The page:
West Virginia Mountaineer
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|West Virginia Mountaineer|
|University||West Virginia University|
|Description||Person in buckskins and coonskin cap, carrying a rifle|
In the 1930s the unofficial mascot appeared at West Virginia University sporting events wearing flannel shirts, bearskin capes and coonskin caps. At first volunteers, Burton “Irish” Crow, Lawson Hill, William “Buckwheat” Jackson, among others made appearances throughout the season.
Beginning in 1934, The Monticola (the WVU yearbook) sponsored a contest to determine the male senior who had contributed most to the university throughout his four years in college. This male was entitled to be, “The Mountaineer.” However, within the next decade the choice shifted to a person who suited the role. This dropped the restriction of a male senior, who had done the most for the university.
In 1936, the Mountain honorary society selected Boyd Harrison “Slim” Arnold to be the first official “buckskin-clad”.
The Mountain honorary society was not active for three years, during this time the president of the student body was responsible for choosing the Mountaineer. (3)
Currently, The Mountain Honorary Society still chooses the Mountaineer through an intense application and interview process. Finalists are decided based on outstanding character and enthusiasm. Finalists then compete in a cheer-off at a WVU basketball game. The winner receives a tuition waiver or scholarship.
The Mountaineer was first used in commerce in 1972 and registered as a U.S. trademark in 1985. Mountaineer’s retired rifles, and costumes are housed in a glass case in the Vandalia lounge of the Mountainlair, located on the downtown campus. In 1950, The Mountain Honorary Society held a Mountaineer Statue Festival raising $15,000. This bought the bronze statue of the Mountaineer in the Mountainlair front lawn.
Natalie Tennant, who became the West Virginia secretary of state in January 2009, served as the first female Mountaineer in 1990. Rebecca Durst was the only other woman to fill the role in 2009. Rock Wilson is the only Mountaineer to serve the position for three years (1991-1994).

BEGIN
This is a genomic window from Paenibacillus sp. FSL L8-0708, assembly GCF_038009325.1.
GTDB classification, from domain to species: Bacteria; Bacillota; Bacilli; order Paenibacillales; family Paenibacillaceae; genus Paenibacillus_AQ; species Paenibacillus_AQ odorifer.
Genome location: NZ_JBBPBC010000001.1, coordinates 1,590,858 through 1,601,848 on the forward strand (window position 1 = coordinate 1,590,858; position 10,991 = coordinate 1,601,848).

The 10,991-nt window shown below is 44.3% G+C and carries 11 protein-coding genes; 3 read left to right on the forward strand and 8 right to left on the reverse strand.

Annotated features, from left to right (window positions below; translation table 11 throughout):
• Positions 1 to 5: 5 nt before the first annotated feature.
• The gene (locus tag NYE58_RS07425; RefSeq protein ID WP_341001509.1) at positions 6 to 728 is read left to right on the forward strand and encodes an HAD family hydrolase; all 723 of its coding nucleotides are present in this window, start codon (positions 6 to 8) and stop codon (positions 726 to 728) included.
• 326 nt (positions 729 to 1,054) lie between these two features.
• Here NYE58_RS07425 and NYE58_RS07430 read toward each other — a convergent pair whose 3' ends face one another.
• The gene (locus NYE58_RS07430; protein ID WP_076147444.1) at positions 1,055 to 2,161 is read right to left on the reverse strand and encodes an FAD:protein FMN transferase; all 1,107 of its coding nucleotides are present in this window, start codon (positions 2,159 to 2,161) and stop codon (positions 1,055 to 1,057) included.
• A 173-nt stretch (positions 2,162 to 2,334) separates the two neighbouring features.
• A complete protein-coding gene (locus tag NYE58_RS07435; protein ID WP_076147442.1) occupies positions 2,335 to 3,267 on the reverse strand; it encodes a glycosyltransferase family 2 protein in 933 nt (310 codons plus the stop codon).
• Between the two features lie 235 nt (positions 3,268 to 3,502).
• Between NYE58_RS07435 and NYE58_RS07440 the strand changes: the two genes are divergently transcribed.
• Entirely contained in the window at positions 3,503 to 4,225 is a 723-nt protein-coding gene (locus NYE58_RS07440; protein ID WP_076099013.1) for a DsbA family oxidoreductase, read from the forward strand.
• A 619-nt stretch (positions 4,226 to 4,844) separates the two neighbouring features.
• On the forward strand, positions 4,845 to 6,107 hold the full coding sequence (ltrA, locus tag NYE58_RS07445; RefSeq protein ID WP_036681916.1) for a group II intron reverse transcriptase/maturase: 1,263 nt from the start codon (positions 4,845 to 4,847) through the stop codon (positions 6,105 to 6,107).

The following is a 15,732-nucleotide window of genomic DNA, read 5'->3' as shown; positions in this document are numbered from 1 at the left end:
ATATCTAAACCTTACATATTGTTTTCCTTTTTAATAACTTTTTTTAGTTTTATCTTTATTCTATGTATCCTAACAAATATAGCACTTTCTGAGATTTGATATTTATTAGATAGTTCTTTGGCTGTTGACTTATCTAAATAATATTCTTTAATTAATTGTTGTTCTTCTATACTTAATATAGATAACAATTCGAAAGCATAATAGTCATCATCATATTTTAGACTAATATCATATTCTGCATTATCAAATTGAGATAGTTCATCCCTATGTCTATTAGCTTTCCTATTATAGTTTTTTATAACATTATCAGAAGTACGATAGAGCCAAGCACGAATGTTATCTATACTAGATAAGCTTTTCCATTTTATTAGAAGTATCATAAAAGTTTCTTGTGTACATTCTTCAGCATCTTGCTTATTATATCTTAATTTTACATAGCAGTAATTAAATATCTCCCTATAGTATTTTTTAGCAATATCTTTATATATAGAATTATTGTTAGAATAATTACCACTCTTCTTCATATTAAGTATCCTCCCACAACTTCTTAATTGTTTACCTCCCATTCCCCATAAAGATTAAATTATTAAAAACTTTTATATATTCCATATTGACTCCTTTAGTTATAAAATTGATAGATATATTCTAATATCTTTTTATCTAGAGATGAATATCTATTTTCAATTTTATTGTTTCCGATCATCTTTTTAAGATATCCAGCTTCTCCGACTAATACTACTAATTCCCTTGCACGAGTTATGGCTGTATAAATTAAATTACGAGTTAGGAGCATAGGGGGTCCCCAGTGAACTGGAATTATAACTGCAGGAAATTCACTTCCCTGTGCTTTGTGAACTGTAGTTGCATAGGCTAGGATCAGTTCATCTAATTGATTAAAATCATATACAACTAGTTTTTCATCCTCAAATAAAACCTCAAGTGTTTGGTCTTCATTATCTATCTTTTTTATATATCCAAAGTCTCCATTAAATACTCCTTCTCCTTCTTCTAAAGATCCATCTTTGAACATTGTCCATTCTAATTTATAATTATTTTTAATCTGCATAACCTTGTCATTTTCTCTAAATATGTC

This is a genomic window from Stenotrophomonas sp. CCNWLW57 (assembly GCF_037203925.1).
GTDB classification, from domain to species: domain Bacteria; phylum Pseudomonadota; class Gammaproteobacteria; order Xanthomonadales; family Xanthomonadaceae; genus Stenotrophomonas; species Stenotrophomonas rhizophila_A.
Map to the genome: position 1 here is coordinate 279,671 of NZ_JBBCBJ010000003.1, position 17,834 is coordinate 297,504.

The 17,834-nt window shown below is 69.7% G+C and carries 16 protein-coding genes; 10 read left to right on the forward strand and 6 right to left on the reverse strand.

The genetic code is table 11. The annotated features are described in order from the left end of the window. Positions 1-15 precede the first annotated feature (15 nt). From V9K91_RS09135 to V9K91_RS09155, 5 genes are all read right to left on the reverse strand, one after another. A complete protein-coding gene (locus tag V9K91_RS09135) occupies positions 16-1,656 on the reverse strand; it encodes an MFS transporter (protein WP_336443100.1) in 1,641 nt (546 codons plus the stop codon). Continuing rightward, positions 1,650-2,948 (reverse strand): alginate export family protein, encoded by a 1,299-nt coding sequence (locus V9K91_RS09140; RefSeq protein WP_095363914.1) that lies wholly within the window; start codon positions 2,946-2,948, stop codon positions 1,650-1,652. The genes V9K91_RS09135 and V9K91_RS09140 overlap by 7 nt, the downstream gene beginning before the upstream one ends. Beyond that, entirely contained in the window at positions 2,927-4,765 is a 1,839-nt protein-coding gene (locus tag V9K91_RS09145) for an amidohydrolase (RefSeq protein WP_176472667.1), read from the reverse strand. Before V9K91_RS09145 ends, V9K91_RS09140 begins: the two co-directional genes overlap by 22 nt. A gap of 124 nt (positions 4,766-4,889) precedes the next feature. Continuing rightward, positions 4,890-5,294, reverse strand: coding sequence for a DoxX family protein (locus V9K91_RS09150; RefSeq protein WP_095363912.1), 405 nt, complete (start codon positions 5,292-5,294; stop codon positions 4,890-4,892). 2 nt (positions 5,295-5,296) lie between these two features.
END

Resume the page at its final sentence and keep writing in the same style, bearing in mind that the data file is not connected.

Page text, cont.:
The current West Virginia University Mountaineer is Jonathan Kimble. He is a from Franklin, WV in Pendleton County. Jonathan Kimble is a graduate student at WVU, majoring in Industrial & Labor Relations.
West Virginia University Athletic Traditions
One of the most beloved of all West Virginia athletic traditions, the Mountaineer first appeared at WVU sporting events in the late 1920s.
Daily Athenaeum articles indicate that designating individuals to serve as the Mountaineer started as early as 1927. Clay Crouse was designated that year followed in 1932 by Burton Crow and then Bill Fahey. Others may have served. However, it was not until 1934-35 when trackster Lawson Hill was selected by Mountain that a more stable process was established. By 1937, the Mountaineer was being selected on an annual basis by Mountain.
The Mountaineer is a member of the student body chosen by Mountain for outstanding enthusiasm, character, service to the community and academics. The mascot symbolizes the proud and rich heritage of the Mountain State and its people.
However, the Mountaineer doesn't just have responsibilities associated with athletics. The mascot is expected to appear at community and alumni events to promote Mountaineer spirit statewide.
Candidates apply to become the Mountaineer by writing essays about why they want the position. From there, they are interviewed by Mountain members and representatives of the athletic department and student affairs. The top candidates are then invited to "cheer-off" at the next-to-last home basketball event each season. There, the candidates are judged and the Mountaineer is announced at the season's final basketball game.
Boyd H. "Slim" Arnold, a physical education major from Bayard in Grant County, was the first Mountaineer selected to serve three years in succession (1937-38-39) and was the longest tenured until Rock Wilson equaled it in 1993. (1991-92-93).
During Arnold's tenure, he became the first Mountaineer to wear the now traditional buckskin uniform. Minutes of Mountain meetings from the late 1930s indicate that a donor gave the Honorary several deerskins asking that a buckskin costume be made for the Mountaineer. Prior to that the Mountaineer wore overalls, a flannel shirt, coonskin cap, a sheep or bear skin type vest and carried a rifle.